By Bruce Garlinghouse
Monday morning, ESPN anchor Chris Broussard said, "there is nothing like football played at the highest level," as he was preparing to show highlights for Sunday night's nail biter.
Joe Flacco, who has been criticized in recent weeks for his inconsistency, orchestrated a brilliant 13-play drive that ended with a game-winning 26-yard touchdown pass, sealing a season sweep over division rival Pittsburgh.
Ravens head coach John Harbaugh cut his chin after he was dropped by Ravens general manager Ozzie Newsome in a postgame celebration and gave a fiery press conference defending his quarterback.
Grown men acting like kids. Games that mean something. Professionals performing at the highest level.
The NFL got it right.
The NBA is getting it wrong.
Who knew that through all the arguing, analysis and pleas for some shred of basketball, that shred would make that point more apparent.
Not because watching 20 NBA basketball players terrorize the rims at the Chiles Center wasn't enjoyable. It was.
Not because it wasn't refreshing to see the Chiles Center sold out for something other than men's basketball games against Gonzaga or St. Mary's. It was.
And not because the $100,000 LaMarcus Aldridge raised for his various charities didn't serve a good cause, one greater than ending the lockout. It was.
It is because that money raised was an afterthought, and the game was just a show.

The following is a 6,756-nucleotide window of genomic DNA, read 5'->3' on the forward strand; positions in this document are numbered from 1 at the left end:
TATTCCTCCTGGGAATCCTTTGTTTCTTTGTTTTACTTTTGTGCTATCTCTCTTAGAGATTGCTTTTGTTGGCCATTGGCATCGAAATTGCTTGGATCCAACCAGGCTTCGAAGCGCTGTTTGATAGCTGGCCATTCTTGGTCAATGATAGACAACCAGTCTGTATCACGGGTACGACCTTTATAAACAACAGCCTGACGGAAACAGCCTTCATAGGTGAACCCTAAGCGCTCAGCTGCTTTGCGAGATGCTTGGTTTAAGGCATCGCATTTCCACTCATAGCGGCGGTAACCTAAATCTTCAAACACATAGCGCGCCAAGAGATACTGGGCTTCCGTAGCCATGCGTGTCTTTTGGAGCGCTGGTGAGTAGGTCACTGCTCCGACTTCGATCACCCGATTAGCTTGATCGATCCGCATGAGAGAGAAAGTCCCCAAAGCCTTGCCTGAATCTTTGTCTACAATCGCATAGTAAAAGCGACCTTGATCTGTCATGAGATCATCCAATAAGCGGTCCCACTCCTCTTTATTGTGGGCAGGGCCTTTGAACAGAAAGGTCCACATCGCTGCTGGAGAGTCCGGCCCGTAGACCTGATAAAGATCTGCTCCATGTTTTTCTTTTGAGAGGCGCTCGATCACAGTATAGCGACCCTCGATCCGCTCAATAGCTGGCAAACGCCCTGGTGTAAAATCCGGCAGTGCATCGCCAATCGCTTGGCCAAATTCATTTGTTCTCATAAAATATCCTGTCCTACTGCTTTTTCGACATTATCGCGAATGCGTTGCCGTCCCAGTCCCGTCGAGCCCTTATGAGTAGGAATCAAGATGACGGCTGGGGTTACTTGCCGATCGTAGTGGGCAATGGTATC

Hip-hop music played throughout the whole game while a couple of guys provided running commentary consisting of "oh damn!" and "whaat!?" Late in the 3rd quarter Nate Robinson committed the most blatant "NBA Street Vol. 2" goal tend ever seen.
The game was more lacking in defense than Isaiah Thomas is in height.
Lamarcus Aldridge took 21 shots in the first half.
Seven-foot center Spencer Hawes played point guard at times.
Kevin Durant scored 47 points. (Ok so that's pretty standard.)
Yes it was basketball. There were two teams, four quarters, two halves, a winner and a loser.
But it didn't come close to the level of basketball of the basketball that could have been played that night.
That night, instead of watching Aldridge, Matthews, Jeff Pendergraph and Raymond Felton play a pickup game, Blazer fans could have instead watched them face Steve Nash and the Phoenix suns, a team they faced in the first round of the playoffs two years ago.
Defense would have been played, players would have been paid and the game would have mattered.
In the 3rd quarter, a sobering chant filled the arena.
A resounding "Let's go Blazers!" which doubled the standard three repetition limit, could have been mistaken for a pleading cry of "sign the damn deal!"
These weren't their Blazers. These weren't real teams. They were individual athletes with incredible ability that was being wasted on this night because players who make millions think they have some sort of leverage over owners that have billions.
A 51 percent cut of the revenue to the players, remains on the table until Wednesday. And they will begin to go lower. Everyone knows that.
No one received their basketball fix and they won't until it is the Rose Garden that is filled with "Let's go Blazer" chants.
On Sunday night, two professional sports leagues held games. One dealt with a lockout and the other is dealing with one.
One was played at its highest level. The other was a circus.